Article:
By TIM ROWDEN
Jefferson City, Missouri – We Are MO launched a recent statewide television ad exposing the hard truth behind Proposition A: it will lower Missouri wages and expand the pay gap between CEOs and the average worker.
We Are MO is a coalition of families, workers and small business owners that gathered over 310,000 signatures in every Missouri congressional district to place Proposition A, a repeal of Missouri’s so-called “right-to-work” law, on the Aug. 7 ballot.
“Missourians need to know that Proposition A will lower wages and benefits for Missouri families, while expanding the gap between wealthy CEOs and the average worker,” said Erin Schrimpf, We Are MO spokesperson. “Proposition A is not what it seems and these ads expose its threat to lower wages and cost us jobs.
Missourians who want to protect their pay need to show up at the polls on Aug. 7 and vote no on Proposition A.”
The ad, which can be viewed on the Labor Tribune website at labortribune.com, features a worker from Oklahoma talking about losing his job of 36 years after that state passed a similar “right-to-work” measure. Since then, Oklahoma has lost tens of thousands of jobs and wages have decreased.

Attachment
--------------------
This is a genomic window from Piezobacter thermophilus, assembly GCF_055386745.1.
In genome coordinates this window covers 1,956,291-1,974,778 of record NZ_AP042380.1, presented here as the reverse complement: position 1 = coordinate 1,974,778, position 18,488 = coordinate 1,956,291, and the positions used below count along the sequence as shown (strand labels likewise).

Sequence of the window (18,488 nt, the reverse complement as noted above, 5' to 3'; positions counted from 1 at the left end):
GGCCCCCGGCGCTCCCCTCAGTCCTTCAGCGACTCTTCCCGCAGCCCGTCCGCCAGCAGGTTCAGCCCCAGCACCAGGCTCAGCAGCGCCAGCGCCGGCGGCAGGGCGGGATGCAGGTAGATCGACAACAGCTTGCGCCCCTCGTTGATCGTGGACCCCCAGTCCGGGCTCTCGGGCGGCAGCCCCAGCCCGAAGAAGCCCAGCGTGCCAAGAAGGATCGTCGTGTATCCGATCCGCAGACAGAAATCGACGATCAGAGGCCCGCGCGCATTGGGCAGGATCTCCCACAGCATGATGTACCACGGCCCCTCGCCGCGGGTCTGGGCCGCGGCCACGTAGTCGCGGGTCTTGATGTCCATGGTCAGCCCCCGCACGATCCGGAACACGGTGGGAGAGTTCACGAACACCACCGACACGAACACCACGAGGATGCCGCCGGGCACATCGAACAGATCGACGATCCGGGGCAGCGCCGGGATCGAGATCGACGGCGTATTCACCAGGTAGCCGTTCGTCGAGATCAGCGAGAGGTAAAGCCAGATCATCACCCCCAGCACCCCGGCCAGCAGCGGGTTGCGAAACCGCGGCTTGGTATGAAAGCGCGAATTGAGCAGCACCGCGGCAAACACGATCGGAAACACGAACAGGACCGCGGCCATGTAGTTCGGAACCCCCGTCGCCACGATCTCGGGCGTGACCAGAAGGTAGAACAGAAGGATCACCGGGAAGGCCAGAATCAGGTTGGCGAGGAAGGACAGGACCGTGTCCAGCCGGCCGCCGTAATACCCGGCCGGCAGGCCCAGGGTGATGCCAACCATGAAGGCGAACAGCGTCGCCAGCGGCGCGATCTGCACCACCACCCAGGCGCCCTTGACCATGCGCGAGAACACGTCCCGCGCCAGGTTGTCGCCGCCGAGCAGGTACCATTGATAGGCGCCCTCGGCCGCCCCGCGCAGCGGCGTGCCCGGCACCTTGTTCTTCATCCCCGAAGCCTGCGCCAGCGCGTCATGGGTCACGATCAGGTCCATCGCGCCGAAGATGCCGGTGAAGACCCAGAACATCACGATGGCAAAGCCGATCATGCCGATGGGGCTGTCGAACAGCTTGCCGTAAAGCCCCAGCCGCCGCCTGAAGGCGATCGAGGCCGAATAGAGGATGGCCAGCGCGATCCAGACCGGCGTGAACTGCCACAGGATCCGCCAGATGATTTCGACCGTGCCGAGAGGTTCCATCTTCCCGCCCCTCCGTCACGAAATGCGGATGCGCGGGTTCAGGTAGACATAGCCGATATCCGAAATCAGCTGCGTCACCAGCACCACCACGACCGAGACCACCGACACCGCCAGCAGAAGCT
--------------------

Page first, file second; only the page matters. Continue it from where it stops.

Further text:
In fact, according to the U.S. Census Bureau and U.S. Bureau of Labor Statistics, families in “right-to-work” states on average earn $8,740 LESS than in non-right-to-work states. The average median family income in non-right-to-work states is $63,599, while the average median family income in right-to-work states is only $54,859.
In addition to the advertising campaign, We Are MO is aggressively engaging its grassroots supporters and volunteers, going door-to-door throughout the state to spread the message that Proposition A will lower wages for Missouri families. The campaign is encouraging Missouri voters to protect their pay by voting NO on Proposition A on Aug. 7.
Missourians can learn more about how Proposition A hurts Missouri families by visiting votenoonpropa.org.
HELP DEFEAT PROP A
If you want to help in the grassroots educational effort of voters, either by door-to-door visiting with union families or helping make phone calls, click here for a schedule of dates and places where volunteers are needed.